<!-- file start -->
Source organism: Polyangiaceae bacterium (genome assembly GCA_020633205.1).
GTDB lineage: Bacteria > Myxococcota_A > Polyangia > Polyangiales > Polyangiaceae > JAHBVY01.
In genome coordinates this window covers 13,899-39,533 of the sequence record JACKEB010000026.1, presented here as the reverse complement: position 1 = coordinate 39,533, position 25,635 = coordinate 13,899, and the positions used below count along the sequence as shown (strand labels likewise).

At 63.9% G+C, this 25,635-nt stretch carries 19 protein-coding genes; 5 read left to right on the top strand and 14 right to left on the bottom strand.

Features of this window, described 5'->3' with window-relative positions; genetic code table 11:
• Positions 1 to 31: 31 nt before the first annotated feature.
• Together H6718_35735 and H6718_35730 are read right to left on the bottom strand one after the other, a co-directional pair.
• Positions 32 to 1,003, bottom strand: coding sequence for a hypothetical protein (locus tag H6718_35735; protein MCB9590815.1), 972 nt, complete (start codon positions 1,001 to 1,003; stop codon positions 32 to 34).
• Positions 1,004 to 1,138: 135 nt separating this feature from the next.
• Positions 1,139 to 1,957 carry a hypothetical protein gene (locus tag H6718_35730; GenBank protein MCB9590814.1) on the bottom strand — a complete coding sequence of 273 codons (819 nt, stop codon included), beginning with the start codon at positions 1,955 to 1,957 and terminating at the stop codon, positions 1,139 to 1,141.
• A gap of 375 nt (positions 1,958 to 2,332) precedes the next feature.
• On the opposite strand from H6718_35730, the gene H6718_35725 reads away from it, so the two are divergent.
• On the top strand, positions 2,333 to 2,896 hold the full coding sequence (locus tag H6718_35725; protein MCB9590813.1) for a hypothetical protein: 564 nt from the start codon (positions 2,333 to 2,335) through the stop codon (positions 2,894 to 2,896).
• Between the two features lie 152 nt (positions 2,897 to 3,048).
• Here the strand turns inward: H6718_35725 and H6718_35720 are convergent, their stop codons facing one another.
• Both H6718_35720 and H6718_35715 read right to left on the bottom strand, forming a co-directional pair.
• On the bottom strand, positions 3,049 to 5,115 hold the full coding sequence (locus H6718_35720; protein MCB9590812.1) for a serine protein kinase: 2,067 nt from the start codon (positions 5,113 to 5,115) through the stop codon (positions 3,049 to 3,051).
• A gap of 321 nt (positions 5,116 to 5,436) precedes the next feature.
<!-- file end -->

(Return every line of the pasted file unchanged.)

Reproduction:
Source organism: Polyangiaceae bacterium (genome assembly GCA_020633205.1).
GTDB lineage: Bacteria > Myxococcota_A > Polyangia > Polyangiales > Polyangiaceae > JAHBVY01.
In genome coordinates this window covers 13,899-39,533 of the sequence record JACKEB010000026.1, presented here as the reverse complement: position 1 = coordinate 39,533, position 25,635 = coordinate 13,899, and the positions used below count along the sequence as shown (strand labels likewise).

At 63.9% G+C, this 25,635-nt stretch carries 19 protein-coding genes; 5 read left to right on the top strand and 14 right to left on the bottom strand.

Features of this window, described 5'->3' with window-relative positions; genetic code table 11:
• Positions 1 to 31: 31 nt before the first annotated feature.
• Together H6718_35735 and H6718_35730 are read right to left on the bottom strand one after the other, a co-directional pair.
• Positions 32 to 1,003, bottom strand: coding sequence for a hypothetical protein (locus tag H6718_35735; protein MCB9590815.1), 972 nt, complete (start codon positions 1,001 to 1,003; stop codon positions 32 to 34).
• Positions 1,004 to 1,138: 135 nt separating this feature from the next.
• Positions 1,139 to 1,957 carry a hypothetical protein gene (locus tag H6718_35730; GenBank protein MCB9590814.1) on the bottom strand — a complete coding sequence of 273 codons (819 nt, stop codon included), beginning with the start codon at positions 1,955 to 1,957 and terminating at the stop codon, positions 1,139 to 1,141.
• A gap of 375 nt (positions 1,958 to 2,332) precedes the next feature.
• On the opposite strand from H6718_35730, the gene H6718_35725 reads away from it, so the two are divergent.
• On the top strand, positions 2,333 to 2,896 hold the full coding sequence (locus tag H6718_35725; protein MCB9590813.1) for a hypothetical protein: 564 nt from the start codon (positions 2,333 to 2,335) through the stop codon (positions 2,894 to 2,896).
• Between the two features lie 152 nt (positions 2,897 to 3,048).
• Here the strand turns inward: H6718_35725 and H6718_35720 are convergent, their stop codons facing one another.
• Both H6718_35720 and H6718_35715 read right to left on the bottom strand, forming a co-directional pair.
• On the bottom strand, positions 3,049 to 5,115 hold the full coding sequence (locus H6718_35720; protein MCB9590812.1) for a serine protein kinase: 2,067 nt from the start codon (positions 5,113 to 5,115) through the stop codon (positions 3,049 to 3,051).
• A gap of 321 nt (positions 5,116 to 5,436) precedes the next feature.